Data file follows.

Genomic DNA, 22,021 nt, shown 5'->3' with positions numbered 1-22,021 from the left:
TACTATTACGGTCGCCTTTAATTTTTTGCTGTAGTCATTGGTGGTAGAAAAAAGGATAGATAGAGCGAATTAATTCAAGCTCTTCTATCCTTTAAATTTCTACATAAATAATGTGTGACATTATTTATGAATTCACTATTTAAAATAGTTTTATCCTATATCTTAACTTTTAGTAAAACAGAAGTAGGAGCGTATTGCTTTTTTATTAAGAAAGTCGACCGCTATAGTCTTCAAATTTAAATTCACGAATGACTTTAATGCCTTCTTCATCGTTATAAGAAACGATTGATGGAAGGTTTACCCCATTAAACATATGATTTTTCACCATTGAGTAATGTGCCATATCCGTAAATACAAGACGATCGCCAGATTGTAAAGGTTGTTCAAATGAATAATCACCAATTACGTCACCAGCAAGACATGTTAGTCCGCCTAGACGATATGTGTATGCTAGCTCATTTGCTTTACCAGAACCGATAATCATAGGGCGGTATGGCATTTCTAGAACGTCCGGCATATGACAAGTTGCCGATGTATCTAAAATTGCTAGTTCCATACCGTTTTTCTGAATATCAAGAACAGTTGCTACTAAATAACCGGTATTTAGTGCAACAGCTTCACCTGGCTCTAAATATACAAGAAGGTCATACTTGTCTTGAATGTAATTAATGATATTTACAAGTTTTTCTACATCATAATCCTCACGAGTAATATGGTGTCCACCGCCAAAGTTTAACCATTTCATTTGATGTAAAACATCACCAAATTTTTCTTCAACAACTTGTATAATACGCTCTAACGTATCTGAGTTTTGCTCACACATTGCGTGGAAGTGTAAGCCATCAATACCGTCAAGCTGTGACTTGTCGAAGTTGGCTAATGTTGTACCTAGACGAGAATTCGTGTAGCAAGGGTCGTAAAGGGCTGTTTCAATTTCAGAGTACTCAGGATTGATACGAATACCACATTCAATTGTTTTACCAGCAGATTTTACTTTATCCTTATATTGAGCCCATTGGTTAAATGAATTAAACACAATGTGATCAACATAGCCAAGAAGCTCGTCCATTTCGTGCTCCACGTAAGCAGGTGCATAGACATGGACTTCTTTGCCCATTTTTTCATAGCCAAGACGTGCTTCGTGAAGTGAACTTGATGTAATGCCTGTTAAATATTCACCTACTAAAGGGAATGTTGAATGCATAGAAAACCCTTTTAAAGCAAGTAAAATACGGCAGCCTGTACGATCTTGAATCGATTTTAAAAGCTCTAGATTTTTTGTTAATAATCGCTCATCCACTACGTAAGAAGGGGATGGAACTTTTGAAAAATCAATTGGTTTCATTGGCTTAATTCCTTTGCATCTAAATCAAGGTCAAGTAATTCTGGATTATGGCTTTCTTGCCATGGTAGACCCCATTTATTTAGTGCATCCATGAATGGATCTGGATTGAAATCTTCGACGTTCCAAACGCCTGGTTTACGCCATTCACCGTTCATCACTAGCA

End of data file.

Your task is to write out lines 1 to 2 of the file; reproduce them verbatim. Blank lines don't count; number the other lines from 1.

Genomic DNA, 22,021 nt, shown 5'->3' with positions numbered 1-22,021 from the left:
TACTATTACGGTCGCCTTTAATTTTTTGCTGTAGTCATTGGTGGTAGAAAAAAGGATAGATAGAGCGAATTAATTCAAGCTCTTCTATCCTTTAAATTTCTACATAAATAATGTGTGACATTATTTATGAATTCACTATTTAAAATAGTTTTATCCTATATCTTAACTTTTAGTAAAACAGAAGTAGGAGCGTATTGCTTTTTTATTAAGAAAGTCGACCGCTATAGTCTTCAAATTTAAATTCACGAATGACTTTAATGCCTTCTTCATCGTTATAAGAAACGATTGATGGAAGGTTTACCCCATTAAACATATGATTTTTCACCATTGAGTAATGTGCCATATCCGTAAATACAAGACGATCGCCAGATTGTAAAGGTTGTTCAAATGAATAATCACCAATTACGTCACCAGCAAGACATGTTAGTCCGCCTAGACGATATGTGTATGCTAGCTCATTTGCTTTACCAGAACCGATAATCATAGGGCGGTATGGCATTTCTAGAACGTCCGGCATATGACAAGTTGCCGATGTATCTAAAATTGCTAGTTCCATACCGTTTTTCTGAATATCAAGAACAGTTGCTACTAAATAACCGGTATTTAGTGCAACAGCTTCACCTGGCTCTAAATATACAAGAAGGTCATACTTGTCTTGAATGTAATTAATGATATTTACAAGTTTTTCTACATCATAATCCTCACGAGTAATATGGTGTCCACCGCCAAAGTTTAACCATTTCATTTGATGTAAAACATCACCAAATTTTTCTTCAACAACTTGTATAATACGCTCTAACGTATCTGAGTTTTGCTCACACATTGCGTGGAAGTGTAAGCCATCAATACCGTCAAGCTGTGACTTGTCGAAGTTGGCTAATGTTGTACCTAGACGAGAATTCGTGTAGCAAGGGTCGTAAAGGGCTGTTTCAATTTCAGAGTACTCAGGATTGATACGAATACCACATTCAATTGTTTTACCAGCAGATTTTACTTTATCCTTATATTGAGCCCATTGGTTAAATGAATTAAACACAATGTGATCAACATAGCCAAGAAGCTCGTCCATTTCGTGCTCCACGTAAGCAGGTGCATAGACATGGACTTCTTTGCCCATTTTTTCATAGCCAAGACGTGCTTCGTGAAGTGAACTTGATGTAATGCCTGTTAAATATTCACCTACTAAAGGGAATGTTGAATGCATAGAAAACCCTTTTAAAGCAAGTAAAATACGGCAGCCTGTACGATCTTGAATCGATTTTAAAAGCTCTAGATTTTTTGTTAATAATCGCTCATCCACTACGTAAGAAGGGGATGGAACTTTTGAAAAATCAATTGGTTTCATTGGCTTAATTCCTTTGCATCTAAATCAAGGTCAAGTAATTCTGGATTATGGCTTTCTTGCCATGGTAGACCCCATTTATTTAGTGCATCCATGAATGGATCTGGATTGAAATCTTCGACGTTCCAAACGCCTGGTTTACGCCATTCACCGTTCATCACTAGCA